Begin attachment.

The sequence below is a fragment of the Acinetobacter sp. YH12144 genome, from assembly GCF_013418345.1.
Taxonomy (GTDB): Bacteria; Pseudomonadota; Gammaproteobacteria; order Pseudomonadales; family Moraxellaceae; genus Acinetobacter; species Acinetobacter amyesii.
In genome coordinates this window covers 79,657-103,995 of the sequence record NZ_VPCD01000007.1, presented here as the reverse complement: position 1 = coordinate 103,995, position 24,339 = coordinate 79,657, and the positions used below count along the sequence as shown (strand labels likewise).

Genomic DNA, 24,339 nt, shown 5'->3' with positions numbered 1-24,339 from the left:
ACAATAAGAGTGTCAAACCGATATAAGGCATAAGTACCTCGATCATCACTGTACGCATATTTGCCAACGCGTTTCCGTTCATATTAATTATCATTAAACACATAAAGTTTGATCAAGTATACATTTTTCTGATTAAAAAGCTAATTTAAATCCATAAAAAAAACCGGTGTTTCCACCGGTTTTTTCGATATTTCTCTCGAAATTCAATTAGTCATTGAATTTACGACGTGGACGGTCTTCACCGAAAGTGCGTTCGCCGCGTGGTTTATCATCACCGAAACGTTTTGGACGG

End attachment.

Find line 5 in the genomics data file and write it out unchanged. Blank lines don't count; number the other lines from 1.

ACAATAAGAGTGTCAAACCGATATAAGGCATAAGTACCTCGATCATCACTGTACGCATATTTGCCAACGCGTTTCCGTTCATATTAATTATCATTAAACACATAAAGTTTGATCAAGTATACATTTTTCTGATTAAAAAGCTAATTTAAATCCATAAAAAAAACCGGTGTTTCCACCGGTTTTTTCGATATTTCTCTCGAAATTCAATTAGTCATTGAATTTACGACGTGGACGGTCTTCACCGAAAGTGCGTTCGCCGCGTGGTTTATCATCACCGAAACGTTTTGGACGG